As many investors begin to approach or enter retirement, they begin to look for ways to increase their income. Often times, they seek ways to increase the amount of income generated from assets they already have. In today’s low-interest rate, low return climate, this type of gem can be difficult to find.
Luckily, there are two solid investment options that may be just what you are looking for: peer-to-peer lending and trust deeds.
Peer-to-peer lending can be a great way to generate monthly income at solid rates. Peer-to-peer loans are consumer loans that are not collateral-based. Borrowers generally use the funds from these loans to pay off existing high-interest debt, grow a small business or make home improvements.
If this investment option sounds like something you might be interested in, you can use sites like Lending Club and Prosper to find borrowers. After using their own algorithm to determine credit risk, these sites allow lenders to view prospective borrowers and choose whom they wish to lend to.
Lenders can expect to receive a rate of return between 5% and 23% depending on the creditworthiness of the borrower. These sites typically charge annual fees of 1% to 5% a year.
If you are looking for more of a hands-off approach, there are several funds that will invest in peer-to-peer loans on your behalf. These funds tend to require much larger investments than trust deed funds. Lending Club does offer several investment funds, but investment minimums are high, starting at $500,000.
A trust deed is a legal document that allows a borrower to transfer the title of a real estate property to a third party, a trustee, as security for the borrower’s debt. Here is a real life example of how a trust deed works: A real estate flipper wants to purchase a home that costs $400,000. Their goal is to update the home, do necessary repairs and then sell the property for a profit. Of the $400,000 asking price, the house flipper has just half or $200,000. If he attempts to borrow the $200,000 that he needs from a bank, he runs the risk of losing the property to a competing investor. To save time, he secures a loan from a private lender through a trust deed.
The trust deed allows the buyer to borrow the $200,000 he needs from a lender for a period of one year. A third-party loan originator facilitates and underwrites the loan. In exchange for the efficiency and convenience of this loan option, the borrower pays a much higher mortgage rate than usual, typically between 8% and 12%. For the duration of the loan, the borrower makes monthly interest-only payments and then a balloon principal payment at the end of the loan term.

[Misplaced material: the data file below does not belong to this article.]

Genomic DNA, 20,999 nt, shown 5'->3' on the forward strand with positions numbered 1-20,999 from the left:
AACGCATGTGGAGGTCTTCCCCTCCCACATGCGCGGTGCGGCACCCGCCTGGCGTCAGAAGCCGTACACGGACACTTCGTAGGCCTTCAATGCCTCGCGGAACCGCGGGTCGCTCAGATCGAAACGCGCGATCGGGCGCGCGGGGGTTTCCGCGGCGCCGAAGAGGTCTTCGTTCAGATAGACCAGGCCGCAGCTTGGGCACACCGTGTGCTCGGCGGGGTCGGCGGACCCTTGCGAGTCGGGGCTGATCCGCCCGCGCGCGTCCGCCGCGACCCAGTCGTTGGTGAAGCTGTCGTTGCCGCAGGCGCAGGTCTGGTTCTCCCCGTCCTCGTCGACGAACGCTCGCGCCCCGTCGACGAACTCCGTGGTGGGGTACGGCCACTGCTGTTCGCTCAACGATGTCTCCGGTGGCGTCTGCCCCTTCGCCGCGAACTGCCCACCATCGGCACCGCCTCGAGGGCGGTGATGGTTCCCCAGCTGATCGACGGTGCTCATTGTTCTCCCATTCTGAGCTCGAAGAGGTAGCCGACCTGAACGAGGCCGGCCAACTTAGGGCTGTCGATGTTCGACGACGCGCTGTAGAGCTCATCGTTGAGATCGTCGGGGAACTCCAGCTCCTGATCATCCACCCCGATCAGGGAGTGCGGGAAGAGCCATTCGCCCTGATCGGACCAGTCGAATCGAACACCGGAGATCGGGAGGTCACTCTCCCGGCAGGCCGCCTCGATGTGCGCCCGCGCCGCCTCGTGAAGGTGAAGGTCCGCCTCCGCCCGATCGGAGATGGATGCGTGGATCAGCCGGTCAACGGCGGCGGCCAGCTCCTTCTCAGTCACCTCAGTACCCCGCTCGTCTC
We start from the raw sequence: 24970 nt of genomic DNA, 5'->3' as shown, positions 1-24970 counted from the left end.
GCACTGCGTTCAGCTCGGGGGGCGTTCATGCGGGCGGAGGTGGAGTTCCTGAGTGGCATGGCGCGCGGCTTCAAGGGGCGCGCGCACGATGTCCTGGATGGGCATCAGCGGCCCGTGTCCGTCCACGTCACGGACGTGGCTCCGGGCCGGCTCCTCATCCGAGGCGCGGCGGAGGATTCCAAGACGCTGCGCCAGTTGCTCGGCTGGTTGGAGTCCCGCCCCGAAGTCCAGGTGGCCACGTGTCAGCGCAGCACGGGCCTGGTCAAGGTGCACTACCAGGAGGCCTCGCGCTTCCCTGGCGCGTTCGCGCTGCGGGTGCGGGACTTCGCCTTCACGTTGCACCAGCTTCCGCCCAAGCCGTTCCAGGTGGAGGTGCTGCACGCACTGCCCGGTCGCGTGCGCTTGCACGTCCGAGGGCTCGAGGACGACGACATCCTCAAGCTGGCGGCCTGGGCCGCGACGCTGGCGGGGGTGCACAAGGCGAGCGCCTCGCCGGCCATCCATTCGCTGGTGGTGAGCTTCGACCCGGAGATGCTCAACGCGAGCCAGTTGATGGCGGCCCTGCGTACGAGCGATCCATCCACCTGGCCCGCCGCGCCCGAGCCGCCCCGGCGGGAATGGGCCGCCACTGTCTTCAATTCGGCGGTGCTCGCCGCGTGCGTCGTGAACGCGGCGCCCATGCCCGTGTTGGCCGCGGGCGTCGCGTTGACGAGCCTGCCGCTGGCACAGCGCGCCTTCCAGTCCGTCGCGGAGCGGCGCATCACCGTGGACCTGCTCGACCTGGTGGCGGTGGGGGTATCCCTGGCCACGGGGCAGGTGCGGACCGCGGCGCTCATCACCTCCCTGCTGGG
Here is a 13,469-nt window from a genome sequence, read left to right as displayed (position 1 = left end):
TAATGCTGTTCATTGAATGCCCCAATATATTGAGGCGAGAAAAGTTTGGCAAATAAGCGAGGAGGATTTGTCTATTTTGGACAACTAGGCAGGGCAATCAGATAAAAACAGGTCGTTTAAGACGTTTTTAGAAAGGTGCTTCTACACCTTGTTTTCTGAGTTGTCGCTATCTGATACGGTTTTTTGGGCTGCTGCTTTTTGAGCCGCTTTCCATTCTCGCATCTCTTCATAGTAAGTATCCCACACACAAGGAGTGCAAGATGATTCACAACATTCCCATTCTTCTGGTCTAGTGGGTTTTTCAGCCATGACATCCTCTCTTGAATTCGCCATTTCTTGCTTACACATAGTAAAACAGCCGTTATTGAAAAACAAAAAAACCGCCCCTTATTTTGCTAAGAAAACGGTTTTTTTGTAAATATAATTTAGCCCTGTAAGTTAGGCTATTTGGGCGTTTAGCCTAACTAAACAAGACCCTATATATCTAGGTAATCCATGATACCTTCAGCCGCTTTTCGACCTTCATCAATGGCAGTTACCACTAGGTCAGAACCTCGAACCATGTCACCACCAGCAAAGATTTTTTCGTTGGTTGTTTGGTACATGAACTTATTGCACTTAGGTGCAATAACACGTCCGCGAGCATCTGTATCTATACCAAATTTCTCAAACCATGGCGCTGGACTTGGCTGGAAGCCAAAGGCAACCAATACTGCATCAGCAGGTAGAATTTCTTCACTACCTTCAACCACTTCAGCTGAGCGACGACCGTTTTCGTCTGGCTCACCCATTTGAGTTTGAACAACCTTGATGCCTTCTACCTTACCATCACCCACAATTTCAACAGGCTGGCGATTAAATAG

Hypothetically speaking, if you were the investor in this deal and agreed to a 10% APR, you can expect to receive 12 monthly interest payments of $1,667 over the life of the loan. This adds up to $20,000. Best of all, at the end of the loan period, the full amount of your original investment is returned to you. Should the borrower fail to make his monthly interest payments, you become the owner of the property.
If you like the general concept of trust deeds but do not want to deal with the hassle of tracking deals down, you may want to invest in a professionally managed trust deed fund. Average annual returns for these loans run between 8% and 11% and minimum investment amounts start as low as $50,000. These funds also tend to require that their investors are accredited by SEC standards.
Since both trust deeds and peer-to-peer loans are held to maturity and have short loan terms, investors are protected from rising interest rates. With this in mind, these loans are not without risks.
If a borrower defaults on a trust deed loan and you are forced to take possession of the property, you may find that it is not worth what you invested in it. For this reason, it is important to always do your homework on a property prior to entering a trust deed. If you are concerned that you might not have the real estate knowledge to make a solid decision, consider consulting with an advisor who has a background in real estate.
Even trust deed funds have their risks. These funds may not necessarily protect you in the event that the real estate market crashes. Many trust deed funds fell through in 2008. You can help minimize this risk by investing in trust deed funds with a good track record during market downturns. Even this will not guarantee that they will survive the next one unscathed. Before you invest, always take some time to analyze the fund’s portfolio and loan loss reserves.
Peer-to-Peer loans are not without risk. Returns from these loans are based on loan repayments. In the event that a borrower defaults, there are no guarantees or protections for investors.
Always seek the advice of a financial professional before investing in peer-to-peer loans or trust deeds. While both investment types can generate great income during a time when returns are low, always remember to exercise caution.